EU puts smart device manufacturers on the hook for cyber security
Requires five years of patching, 24 hour incident reporting, and proper security … for starters
The European Commission has revealed a Cyber Resilience Act that will require manufacturers of connected devices to secure them properly before shipping, disclose and fix flaws promptly, and guarantee fixes will flow for five years.
"Computers, phones, household appliances, virtual assistance devices, cars, toys … each and every one of these hundreds of million connected products is a potential entry point for a cyber attack," explained Thierry Breton, European commissioner for internal market. "And yet, today most of the hardware and software products are not subject to any cyber security obligations.”
The Commission's concerns go beyond the hacking of the product itself and to the impact one incident might have on the entire supply chain. The org cited potential fallouts as "severe disruption of economic and social activities across the internal market, undermining security or even becoming life-threatening."
Yes, the Commission mentioned death by cybers.
The draft legislation, which has been in the works since September 2021, "introduces mandatory cyber security requirements for products with digital elements, throughout their whole lifecycle."
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The Act provides infosec requirements that must be met before products can reach Europe's markets, some covering their design, development and production.
Once the products go on sale, the Act will oblige manufacturers to disclose incidents within 24 hours of becoming aware of them, and address vulnerabilities through security support and software updates. Manufacturers are required to resolve cyber security problems for a period of either five years, or the product's expected lifetime.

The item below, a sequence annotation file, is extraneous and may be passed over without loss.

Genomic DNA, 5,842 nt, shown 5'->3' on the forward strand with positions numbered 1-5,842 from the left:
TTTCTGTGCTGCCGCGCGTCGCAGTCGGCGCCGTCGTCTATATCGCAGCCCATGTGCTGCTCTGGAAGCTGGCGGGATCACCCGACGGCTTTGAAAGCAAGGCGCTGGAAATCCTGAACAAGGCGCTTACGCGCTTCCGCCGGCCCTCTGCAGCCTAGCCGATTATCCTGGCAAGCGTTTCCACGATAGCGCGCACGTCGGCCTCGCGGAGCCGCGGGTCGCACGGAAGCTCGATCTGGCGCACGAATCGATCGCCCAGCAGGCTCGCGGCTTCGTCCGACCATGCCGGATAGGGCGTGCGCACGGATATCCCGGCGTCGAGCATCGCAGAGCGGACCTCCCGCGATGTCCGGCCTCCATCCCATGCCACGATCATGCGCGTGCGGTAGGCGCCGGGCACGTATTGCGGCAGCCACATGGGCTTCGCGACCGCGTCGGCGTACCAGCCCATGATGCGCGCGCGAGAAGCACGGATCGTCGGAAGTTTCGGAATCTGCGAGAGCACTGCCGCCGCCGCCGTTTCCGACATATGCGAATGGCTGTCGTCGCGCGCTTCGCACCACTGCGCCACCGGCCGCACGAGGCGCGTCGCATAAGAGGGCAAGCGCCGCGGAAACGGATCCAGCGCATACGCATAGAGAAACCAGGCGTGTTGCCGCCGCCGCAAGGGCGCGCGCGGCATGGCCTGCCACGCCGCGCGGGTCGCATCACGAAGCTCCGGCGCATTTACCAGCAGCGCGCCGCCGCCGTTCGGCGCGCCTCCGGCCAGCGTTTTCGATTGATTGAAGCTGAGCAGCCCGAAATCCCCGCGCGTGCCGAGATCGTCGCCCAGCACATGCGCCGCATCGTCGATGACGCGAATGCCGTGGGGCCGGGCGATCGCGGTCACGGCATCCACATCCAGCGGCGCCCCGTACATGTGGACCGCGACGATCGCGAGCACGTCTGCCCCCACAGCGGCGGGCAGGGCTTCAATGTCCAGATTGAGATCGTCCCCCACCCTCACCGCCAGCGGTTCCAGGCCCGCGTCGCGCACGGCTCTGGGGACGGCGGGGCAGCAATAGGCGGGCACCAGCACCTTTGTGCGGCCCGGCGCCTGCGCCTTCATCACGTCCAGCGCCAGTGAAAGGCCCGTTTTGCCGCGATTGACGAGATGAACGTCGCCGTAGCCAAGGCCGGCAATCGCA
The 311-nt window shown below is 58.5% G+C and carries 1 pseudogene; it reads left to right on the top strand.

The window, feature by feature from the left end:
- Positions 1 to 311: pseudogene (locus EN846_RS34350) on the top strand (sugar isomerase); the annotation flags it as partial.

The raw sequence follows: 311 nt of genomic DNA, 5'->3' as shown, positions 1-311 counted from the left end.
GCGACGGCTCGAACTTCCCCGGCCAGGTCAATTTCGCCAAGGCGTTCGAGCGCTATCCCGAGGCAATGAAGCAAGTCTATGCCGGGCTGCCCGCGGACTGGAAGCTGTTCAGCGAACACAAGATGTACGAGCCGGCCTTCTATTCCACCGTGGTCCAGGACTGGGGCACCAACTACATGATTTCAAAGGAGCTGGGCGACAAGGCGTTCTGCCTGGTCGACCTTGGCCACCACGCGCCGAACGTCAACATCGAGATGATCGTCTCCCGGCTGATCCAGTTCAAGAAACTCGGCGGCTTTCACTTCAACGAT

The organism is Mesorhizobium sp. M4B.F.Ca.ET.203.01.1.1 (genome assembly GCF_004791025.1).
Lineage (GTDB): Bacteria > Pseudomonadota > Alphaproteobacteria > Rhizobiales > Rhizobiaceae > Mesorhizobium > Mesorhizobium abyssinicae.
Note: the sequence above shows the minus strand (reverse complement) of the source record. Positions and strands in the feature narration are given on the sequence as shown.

"The new rules will rebalance responsibility towards manufacturers,” said the Commission.
Once the law passes, manufacturers will have a grace period of two years to adapt to the new requirements. For vulnerability and incident reporting, the grace period is just one year.
The proposed regulation does provide some exceptions for products such as medical devices, airplanes, and cars, as they are already subject to other regulations.
Failure to comply could result in fines of up to $15 million (€15 million) or 2.5 percent of the offender's total worldwide annual turnover for the preceding financial year.
Lest anyone assume the legislation will only affect Europe, the Commission was not shy to express that it has potential to establish global standards, calling it "likely to become an international point of reference."
The Commission won't mind if that happens, having already led the world with the General Data Protection Regulation (GDPR) and action against tech giants over their business practices and use of data. ®